One way to achieve such vapour generation is to provide a vapour generating device which employs an inductive heating approach. In such a device an induction coil (hereinafter also referred to as an inductor and induction heating device) is provided with the device and a susceptor is provided with the vapour generation substance. Electrical energy is provided to the inductor when a user activates the device which in turn creates an electromagnetic (EM) field. The susceptor couples with the field and generates heat which is transferred to the substance and vapour is created as the substance is heated.

Using induction heating to generate vapour has the potential to provide controlled heating and therefore controlled vapour generation. However, in practice such an approach can result in unsuitable temperatures unknowingly being produced in the vapour generation substance. This can waste power making it expensive to operate and risks damaging components or making ineffective use of the vapour generation substance inconveniencing users who expect a simple and reliable device.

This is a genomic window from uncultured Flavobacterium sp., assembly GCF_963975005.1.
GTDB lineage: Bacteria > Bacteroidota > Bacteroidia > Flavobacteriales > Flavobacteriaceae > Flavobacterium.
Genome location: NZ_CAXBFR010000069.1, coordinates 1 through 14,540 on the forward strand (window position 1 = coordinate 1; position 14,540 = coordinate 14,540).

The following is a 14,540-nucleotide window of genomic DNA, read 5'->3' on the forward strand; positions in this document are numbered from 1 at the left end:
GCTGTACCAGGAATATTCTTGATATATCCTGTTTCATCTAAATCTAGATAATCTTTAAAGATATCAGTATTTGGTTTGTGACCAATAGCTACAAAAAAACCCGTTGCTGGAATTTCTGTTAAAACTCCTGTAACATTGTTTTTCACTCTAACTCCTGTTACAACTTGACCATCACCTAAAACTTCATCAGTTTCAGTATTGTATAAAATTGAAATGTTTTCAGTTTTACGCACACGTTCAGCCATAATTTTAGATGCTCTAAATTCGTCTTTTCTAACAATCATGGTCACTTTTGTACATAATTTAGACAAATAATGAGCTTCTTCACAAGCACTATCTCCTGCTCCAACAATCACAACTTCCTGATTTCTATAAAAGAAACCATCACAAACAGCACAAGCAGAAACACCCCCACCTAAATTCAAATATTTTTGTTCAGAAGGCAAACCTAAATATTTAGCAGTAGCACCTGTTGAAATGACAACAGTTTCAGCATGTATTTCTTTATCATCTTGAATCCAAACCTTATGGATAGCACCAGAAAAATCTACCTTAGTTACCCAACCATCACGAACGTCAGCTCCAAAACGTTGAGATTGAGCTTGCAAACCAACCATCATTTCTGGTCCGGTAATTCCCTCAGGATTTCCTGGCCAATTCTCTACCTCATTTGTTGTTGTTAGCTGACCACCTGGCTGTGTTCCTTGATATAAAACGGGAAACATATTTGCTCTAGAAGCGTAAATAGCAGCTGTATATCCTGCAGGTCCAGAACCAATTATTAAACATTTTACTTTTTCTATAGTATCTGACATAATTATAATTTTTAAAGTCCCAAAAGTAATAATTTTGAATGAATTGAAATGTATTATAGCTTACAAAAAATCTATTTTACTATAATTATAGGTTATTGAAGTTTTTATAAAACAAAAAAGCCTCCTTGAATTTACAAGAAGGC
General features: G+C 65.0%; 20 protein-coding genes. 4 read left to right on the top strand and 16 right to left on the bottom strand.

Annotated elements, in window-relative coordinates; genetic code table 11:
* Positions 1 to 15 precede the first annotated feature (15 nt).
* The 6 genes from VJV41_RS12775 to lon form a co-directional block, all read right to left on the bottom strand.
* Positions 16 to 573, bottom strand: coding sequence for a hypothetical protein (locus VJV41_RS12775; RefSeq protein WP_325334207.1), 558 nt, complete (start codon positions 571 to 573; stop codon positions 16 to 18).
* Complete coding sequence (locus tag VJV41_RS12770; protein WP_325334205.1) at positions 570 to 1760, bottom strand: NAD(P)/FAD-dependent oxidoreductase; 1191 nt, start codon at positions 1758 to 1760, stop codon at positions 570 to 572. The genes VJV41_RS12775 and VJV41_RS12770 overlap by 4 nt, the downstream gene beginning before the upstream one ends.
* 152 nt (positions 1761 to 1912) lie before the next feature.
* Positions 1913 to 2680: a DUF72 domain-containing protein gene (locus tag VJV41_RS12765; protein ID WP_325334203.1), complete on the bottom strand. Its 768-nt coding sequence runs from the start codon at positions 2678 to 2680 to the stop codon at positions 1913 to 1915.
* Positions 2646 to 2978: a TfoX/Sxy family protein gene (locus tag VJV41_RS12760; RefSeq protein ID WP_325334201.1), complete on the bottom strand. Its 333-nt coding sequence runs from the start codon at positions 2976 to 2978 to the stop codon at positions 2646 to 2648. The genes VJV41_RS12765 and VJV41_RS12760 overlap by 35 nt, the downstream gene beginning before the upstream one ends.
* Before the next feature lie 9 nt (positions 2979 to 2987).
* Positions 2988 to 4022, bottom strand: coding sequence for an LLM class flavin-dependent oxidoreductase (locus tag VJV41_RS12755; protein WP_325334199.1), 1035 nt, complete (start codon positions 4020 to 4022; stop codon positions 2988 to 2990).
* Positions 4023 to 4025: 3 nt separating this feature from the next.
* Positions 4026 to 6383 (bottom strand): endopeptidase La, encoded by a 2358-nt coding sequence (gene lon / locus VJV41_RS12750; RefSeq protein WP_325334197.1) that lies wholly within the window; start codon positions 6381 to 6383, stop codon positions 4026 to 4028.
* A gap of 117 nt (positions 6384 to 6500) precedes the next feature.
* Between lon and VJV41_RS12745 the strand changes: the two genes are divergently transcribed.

This has been previously addressed by monitoring temperatures in a device. However, these temperatures have been found to be unreliable and not representative of the temperatures actually produced further reducing the reliability of such a device.

The present invention seeks to overcome at least some of the above problems.

SUMMARY OF INVENTION

According to a first aspect, there is provided an induction heating assembly for a vapour generating device, the heating assembly comprising: an induction coil, radially inward of which a heating compartment is defined for receiving, in use, a body comprising a vaporisable substance and an induction heatable susceptor; and a temperature sensor located against a side of the heating compartment on the central longitudinal axis of the induction coil at an end of the heating compartment, wherein the induction coil is arranged to heat, in use, the susceptor, and the temperature sensor is arrange to monitor, in use, a temperature related to heat generated from the susceptor.